Copyright 2011 by Gary L. Pullman
The fourth chapter of Douglas Preston and Lincoln Child’s Fever Dream does not begin with a tagline that identifies the action’s location, for the action continues in the setting that was identified in the previous chapter’s tagline, that of “The Fever Trees.” The chapter’s opening paragraph opens in media res, or in the middle of things, with the protagonist’s regaining consciousness:
The world came back into focus. Pendergast was in one of the rondevaals. The distant throb of a chopper sounded through the thatch roof, rapidly increasing in volume (22).The authors again prove their adroitness at marrying action to emotion and, indeed, action to a specific character’s own current dilemma or perceptions. The helicopter’s “throb” mirrors the throbbing that, readers might suspect, Pendergast himself feels after having just been mauled by a huge and vicious lion. In addition, the fact that the sound of the aircraft’s engine “rapidly” increases “in volume” suggests that it is arriving, not departing, and again makes readers share the protagonist’s perspective: Pendergast hears the approaching “chopper,” as do the novel’s readers. It is as if the aircraft is coming for them as much as for him.
The scene shifts in Chapter 5, as its tagline informs readers, from Africa to “St. Charles Parish, Louisiana.” The paragraph’s allusion to luxury automobiles, to a palatial “plantation house,” and to the estate’s being listed “on the National Register of Historic Places” indicates that whoever is traveling in such an automobile to such a destination probably him- or herself (himself, as it turns out, for the next paragraph makes the character’s identity--protagonist “A. X. L. Pendergast”--clear)a man or woman of means and status:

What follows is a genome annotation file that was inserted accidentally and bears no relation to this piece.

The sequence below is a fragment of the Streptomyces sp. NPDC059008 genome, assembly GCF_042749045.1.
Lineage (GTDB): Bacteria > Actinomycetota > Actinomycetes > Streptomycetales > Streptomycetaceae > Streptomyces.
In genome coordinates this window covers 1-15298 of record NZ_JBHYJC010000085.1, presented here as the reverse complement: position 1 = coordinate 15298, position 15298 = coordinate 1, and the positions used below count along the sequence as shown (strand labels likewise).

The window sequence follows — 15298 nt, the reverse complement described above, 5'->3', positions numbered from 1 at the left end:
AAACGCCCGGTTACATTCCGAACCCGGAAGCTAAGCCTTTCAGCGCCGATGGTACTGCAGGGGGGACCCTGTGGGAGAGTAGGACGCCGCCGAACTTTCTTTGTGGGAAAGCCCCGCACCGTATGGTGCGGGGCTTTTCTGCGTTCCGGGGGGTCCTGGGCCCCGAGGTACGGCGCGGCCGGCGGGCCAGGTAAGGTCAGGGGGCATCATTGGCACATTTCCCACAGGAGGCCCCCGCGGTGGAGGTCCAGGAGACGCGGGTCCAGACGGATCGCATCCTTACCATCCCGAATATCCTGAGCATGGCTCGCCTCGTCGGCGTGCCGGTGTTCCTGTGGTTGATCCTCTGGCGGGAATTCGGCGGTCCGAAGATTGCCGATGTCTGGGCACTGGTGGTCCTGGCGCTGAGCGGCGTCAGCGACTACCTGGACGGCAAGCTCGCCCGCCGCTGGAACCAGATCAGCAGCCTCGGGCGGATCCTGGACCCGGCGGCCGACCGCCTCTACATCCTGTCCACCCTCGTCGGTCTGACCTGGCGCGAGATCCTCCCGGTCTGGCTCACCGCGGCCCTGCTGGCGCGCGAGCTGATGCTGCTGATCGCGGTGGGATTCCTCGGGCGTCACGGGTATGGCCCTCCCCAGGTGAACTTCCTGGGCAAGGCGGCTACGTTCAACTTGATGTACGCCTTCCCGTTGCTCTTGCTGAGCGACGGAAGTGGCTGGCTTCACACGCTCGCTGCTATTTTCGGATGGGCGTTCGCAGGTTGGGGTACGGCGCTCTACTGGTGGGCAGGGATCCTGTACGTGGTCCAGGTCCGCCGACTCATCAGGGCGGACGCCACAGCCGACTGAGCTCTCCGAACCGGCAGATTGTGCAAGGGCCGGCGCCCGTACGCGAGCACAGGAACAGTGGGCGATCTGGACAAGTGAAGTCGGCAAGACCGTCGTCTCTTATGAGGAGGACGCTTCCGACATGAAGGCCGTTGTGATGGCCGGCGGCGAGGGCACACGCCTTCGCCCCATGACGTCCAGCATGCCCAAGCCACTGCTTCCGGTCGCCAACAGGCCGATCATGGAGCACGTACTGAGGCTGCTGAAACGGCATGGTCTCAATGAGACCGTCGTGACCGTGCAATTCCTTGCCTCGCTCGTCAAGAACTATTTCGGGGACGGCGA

The Rolls-Royce Grey Ghost crept around the circular drive, the crisp crunch of gravel under the tires muffled in places by patches of crabgrass. The motorcar was followed by a late-model Mercedes, in silver. Both vehicles came to a stop before a Greek revival plantation house, framed by ancient black oaks draped in fingers of Spanish moss. A small bronze plaque screwed into the façade announced that the mansion was known as Penumbra; that it had been built in 1821 by the Pendergast family; and that it was on the National Register of Historic Places (24).Chapter 6 transports the reader, its tagline declares, to “New York City,” introducing a recurring character, Lieutenant Vincent D’Agosta, who is busy investigating a murder scene. For readers for whom Fever Dream is the first of the Pendergast series of novels, D’Agosta will appear to be a new character; those who have read other novels in the series will recognize him as a friend and sometimes-ally of Pendergast. The paragraph is matter-of-fact in style, depicting the crime scene with the dispassionate and objective manner of a motion picture camera. Employing, as the rest of the novel does, an omniscient narrator, the paragraph’s impartial reporting of the scene indicates D’Agosta’s own professionally detached observation of the scene. Here, readers will think, is a man who is used to investigating murders.
Four AM, Saturday, Lieutenant Vincent D’Agosta pushed through the crowd, ducked under a crime-scene tape, and walked over to where the body lay sprawled across the sidewalk outside one of the countless identical Indian restaurants on East 6th Street. A large pool of blood had collected beneath it, reflecting the red and purple neon light in the restaurant’s grimy window with surreal splendor (32).(Readers may--or may not--learn more about this seemingly casually referenced death; the authors sometimes include a future incident that bears upon or is in some way related to such a seemingly random event as this murder of an as-yet anonymous individual; other times, such an incident as the one described in this opening paragraph is a stand-alone occurrence, unrelated to future narrative events. By sometimes connecting such an incident to another, future event and sometimes not making such an association, Preston and Child keep their readers guessing.) In either case, the investigation of a murder scene is an interesting way to introduce a character and a good way to suggest his expertise as an investigator.
Once again, the authors show their substantial talent for making a single paragraph perform several functions--in the cases of the three cited in this post, identifying readers’ perspective with that of the novel’s protagonist and characterizing characters by associating them each with a particular type of setting.